Running Program for Seniors (and Beginners)

Apprehensive about running with each passing birthday? This beginning running program for seniors and novices alike will safely get you to the starting and finishing lines!

The mental and physical benefits of jogging for seniors are well-known, though you may become more apprehensive about beginning or reintroducing the sport with each passing birthday.

But everyone has to start somewhere no matter their age and doing so can be a breeze with consistency and effort on your end. So if you are wanting to head to the starting line, here is how to start jogging at 45, 80, 15, and ages far and in between!

Creating A Running Program for Seniors (and Beginners)

Check with Your Doctor

If new to running, there has been a lengthy separation from the sport, or managing a health condition, make sure to check with your doctor for medical clearance. They are likely to encourage and support your decision, but it is important to get their stamp of approval before beginning any sort of workout regimen for safe measure.

Wear the Appropriate Attire

Jogging is a fairly convenient exercise, as it can be completed virtually anywhere without required equipment. However, it is important to wear the appropriate attire, especially when it comes to choosing the right type of shoe.

Running shoes for seniors, teens, and joggers alike should be supportive, durable, and cushioned to withstand the impact of running comfortably. If unsure what type of shoe best serves your feet, a podiatrist or qualified assistant at a running store will help evaluate form and recommend an appropriate fit.

Similarly protect your feet with sweat-resistant socks and wear light, breathable clothing. Sunglasses, visors and hats, windbreakers, gloves, and ear warmers are additional essentials to consider, though their necessity is also dependent on the climate and environment you are running in.

Start Slow

While you might be eager to start your running program, easy does it when it comes to gearing into any type of exercise regimen. And especially if you have not been exercising on a regular basis, or the recommended 150 minutes per week, step one of is simply formulating a natural habit of exercise.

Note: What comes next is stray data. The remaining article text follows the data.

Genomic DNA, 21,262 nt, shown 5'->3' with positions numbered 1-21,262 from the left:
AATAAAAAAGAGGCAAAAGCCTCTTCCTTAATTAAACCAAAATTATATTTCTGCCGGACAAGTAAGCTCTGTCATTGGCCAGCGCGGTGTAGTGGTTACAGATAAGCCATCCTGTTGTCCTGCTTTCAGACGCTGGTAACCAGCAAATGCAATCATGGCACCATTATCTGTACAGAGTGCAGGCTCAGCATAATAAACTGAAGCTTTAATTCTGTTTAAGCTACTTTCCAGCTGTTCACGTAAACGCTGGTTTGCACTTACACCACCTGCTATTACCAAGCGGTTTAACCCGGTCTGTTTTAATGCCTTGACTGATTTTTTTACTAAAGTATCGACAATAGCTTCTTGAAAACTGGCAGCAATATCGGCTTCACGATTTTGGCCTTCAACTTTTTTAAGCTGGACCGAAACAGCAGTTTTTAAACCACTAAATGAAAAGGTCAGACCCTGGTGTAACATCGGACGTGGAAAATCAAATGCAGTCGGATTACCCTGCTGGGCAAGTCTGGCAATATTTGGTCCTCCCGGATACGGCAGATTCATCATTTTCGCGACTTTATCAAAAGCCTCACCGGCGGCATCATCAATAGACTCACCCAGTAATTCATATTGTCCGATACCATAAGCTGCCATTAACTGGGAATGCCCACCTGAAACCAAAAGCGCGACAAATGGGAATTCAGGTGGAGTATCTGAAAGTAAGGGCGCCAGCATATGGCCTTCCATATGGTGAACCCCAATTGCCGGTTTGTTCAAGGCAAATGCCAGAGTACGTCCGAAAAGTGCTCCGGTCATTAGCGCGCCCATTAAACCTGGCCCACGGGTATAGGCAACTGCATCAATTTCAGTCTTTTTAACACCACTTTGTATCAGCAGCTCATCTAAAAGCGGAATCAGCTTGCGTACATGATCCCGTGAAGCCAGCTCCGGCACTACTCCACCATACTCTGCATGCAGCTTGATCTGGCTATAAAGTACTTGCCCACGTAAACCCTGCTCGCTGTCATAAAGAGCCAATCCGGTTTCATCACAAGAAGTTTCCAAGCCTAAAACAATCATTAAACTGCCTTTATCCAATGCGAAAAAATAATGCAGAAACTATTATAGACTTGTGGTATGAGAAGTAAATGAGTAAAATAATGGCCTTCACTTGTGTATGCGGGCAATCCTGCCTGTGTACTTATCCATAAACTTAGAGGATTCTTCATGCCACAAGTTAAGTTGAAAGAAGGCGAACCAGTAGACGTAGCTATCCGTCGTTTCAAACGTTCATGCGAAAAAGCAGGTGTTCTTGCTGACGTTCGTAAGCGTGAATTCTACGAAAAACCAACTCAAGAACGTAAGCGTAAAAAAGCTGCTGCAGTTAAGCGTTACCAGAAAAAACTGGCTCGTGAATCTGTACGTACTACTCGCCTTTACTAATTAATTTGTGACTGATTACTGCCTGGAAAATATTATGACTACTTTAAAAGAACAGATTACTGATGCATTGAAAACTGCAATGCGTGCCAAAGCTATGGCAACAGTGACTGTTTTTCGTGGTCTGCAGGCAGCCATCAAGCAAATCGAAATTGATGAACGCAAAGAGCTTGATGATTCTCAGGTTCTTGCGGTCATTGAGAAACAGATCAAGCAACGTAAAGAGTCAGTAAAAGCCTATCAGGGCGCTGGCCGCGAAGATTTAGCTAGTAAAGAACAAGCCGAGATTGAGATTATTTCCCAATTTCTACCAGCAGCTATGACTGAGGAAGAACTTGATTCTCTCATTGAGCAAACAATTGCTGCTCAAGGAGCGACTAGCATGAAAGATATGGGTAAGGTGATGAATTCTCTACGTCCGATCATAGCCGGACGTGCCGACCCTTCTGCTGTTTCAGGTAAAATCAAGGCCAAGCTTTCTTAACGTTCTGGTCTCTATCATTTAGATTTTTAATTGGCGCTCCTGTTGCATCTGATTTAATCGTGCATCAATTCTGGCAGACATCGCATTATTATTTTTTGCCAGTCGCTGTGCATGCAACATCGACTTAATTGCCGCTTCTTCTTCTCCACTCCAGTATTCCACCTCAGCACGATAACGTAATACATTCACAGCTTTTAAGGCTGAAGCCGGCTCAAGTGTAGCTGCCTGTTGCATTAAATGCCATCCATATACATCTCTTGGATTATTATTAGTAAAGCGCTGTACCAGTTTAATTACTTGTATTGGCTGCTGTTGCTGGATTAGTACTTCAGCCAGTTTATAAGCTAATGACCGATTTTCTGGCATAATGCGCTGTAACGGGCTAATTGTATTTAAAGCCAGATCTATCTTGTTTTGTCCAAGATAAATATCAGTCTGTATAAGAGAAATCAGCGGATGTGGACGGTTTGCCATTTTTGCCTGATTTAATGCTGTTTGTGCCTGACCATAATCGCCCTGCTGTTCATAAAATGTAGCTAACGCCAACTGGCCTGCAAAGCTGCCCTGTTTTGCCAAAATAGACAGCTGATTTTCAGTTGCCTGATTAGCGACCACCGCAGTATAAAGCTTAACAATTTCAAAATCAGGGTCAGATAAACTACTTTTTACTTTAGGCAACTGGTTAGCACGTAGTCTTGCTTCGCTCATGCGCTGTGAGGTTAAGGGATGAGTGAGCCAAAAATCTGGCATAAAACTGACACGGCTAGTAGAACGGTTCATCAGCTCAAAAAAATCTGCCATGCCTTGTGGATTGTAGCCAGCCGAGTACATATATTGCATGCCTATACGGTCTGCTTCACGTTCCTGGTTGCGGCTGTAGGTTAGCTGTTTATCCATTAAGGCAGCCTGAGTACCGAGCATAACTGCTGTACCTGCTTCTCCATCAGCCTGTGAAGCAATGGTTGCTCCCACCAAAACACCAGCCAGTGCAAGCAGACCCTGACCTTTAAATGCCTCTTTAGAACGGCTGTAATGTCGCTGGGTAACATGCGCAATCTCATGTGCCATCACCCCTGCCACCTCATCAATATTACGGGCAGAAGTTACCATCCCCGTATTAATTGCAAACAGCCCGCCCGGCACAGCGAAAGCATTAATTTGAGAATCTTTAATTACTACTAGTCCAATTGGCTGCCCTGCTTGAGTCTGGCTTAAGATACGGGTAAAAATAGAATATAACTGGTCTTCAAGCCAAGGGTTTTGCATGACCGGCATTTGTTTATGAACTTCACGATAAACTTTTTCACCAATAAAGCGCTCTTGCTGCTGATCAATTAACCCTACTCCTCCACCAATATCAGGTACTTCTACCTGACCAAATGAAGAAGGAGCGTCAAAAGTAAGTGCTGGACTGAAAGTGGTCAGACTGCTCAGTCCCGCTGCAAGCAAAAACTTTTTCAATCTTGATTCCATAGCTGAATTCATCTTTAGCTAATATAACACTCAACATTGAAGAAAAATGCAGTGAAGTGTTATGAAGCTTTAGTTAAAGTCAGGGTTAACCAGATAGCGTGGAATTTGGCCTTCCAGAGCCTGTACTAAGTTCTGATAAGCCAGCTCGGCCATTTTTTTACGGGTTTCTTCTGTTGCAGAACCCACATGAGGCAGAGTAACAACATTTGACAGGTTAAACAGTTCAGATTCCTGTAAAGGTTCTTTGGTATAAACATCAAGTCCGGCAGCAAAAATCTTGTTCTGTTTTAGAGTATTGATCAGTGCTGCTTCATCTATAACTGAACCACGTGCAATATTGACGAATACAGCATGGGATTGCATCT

Starting slow ensures the fitness levels you need to run comfortably and safely, particularly by building a strong foundation of the bones, muscles, joints, and lungs. Once that footing has been established, begin alternating between bouts of walks and light jogging. Incorporating walks on hills and steps further strengthens the legs and lungs.

A beginning running program for seniors and novices alike may entail walking for two minutes then jogging for another two. As strength builds, increase running intervals and shorten periods of walking. Also start at a slow-to-moderate pace, or a pace in which a conversation can be held.

Focus on Form

When you want to run, you just simply go, right? Well, there is a little more to it than that… Good running form is essential for preventing from injury and sustaining a comfortable plan. The body mechanics of running involves the entire body, including special attention to:

• Posture: Run tall with your head up, back straight, and shoulders level. Rather than focusing on your feet or ground, look straight ahead about 10 to 20 feet in front of you.

• Foot-to-Ground Contact: Land on the middle of your feet and roll through to the front of your toes, keeping your toes as straight as possible and pointing them to the direction you want to go. Ultimately, try avoiding toe running and heal striking.

• Arm Swing: Ideally, arms should be bent at about 90 degrees and the hands lightly clasped. Your hands should naturally swing front to back around the waistband in a relaxed motion. The arms should also avoid crossing the body, as doing so likely impacts safe running mechanics.

• Rhythm: Think of running like dancing: Be relaxed, yet postured and allow the natural flow of each stride naturally guide you.

Warm-Up and Cool-Down